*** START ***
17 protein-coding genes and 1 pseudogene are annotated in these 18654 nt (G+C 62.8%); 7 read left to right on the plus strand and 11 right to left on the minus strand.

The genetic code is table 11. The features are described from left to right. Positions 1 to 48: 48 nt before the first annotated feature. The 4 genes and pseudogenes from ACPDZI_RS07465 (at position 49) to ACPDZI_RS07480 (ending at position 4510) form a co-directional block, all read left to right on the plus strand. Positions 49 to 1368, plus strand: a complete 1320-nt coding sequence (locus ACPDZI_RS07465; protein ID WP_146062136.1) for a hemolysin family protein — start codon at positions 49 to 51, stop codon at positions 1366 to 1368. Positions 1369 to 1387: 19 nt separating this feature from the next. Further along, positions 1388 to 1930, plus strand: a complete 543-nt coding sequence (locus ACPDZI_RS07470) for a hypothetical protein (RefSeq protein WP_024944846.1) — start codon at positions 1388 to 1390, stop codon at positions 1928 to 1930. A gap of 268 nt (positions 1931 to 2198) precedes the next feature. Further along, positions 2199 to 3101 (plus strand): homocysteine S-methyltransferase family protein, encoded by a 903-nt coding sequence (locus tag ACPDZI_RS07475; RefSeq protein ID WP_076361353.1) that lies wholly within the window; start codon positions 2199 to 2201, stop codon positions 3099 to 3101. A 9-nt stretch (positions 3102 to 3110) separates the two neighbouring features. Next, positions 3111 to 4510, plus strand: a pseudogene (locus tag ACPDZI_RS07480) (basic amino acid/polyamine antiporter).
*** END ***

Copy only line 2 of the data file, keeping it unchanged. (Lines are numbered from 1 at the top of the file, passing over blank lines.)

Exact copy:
The genetic code is table 11. The features are described from left to right. Positions 1 to 48: 48 nt before the first annotated feature. The 4 genes and pseudogenes from ACPDZI_RS07465 (at position 49) to ACPDZI_RS07480 (ending at position 4510) form a co-directional block, all read left to right on the plus strand. Positions 49 to 1368, plus strand: a complete 1320-nt coding sequence (locus ACPDZI_RS07465; protein ID WP_146062136.1) for a hemolysin family protein — start codon at positions 49 to 51, stop codon at positions 1366 to 1368. Positions 1369 to 1387: 19 nt separating this feature from the next. Further along, positions 1388 to 1930, plus strand: a complete 543-nt coding sequence (locus ACPDZI_RS07470) for a hypothetical protein (RefSeq protein WP_024944846.1) — start codon at positions 1388 to 1390, stop codon at positions 1928 to 1930. A gap of 268 nt (positions 1931 to 2198) precedes the next feature. Further along, positions 2199 to 3101 (plus strand): homocysteine S-methyltransferase family protein, encoded by a 903-nt coding sequence (locus tag ACPDZI_RS07475; RefSeq protein ID WP_076361353.1) that lies wholly within the window; start codon positions 2199 to 2201, stop codon positions 3099 to 3101. A 9-nt stretch (positions 3102 to 3110) separates the two neighbouring features. Next, positions 3111 to 4510, plus strand: a pseudogene (locus tag ACPDZI_RS07480) (basic amino acid/polyamine antiporter).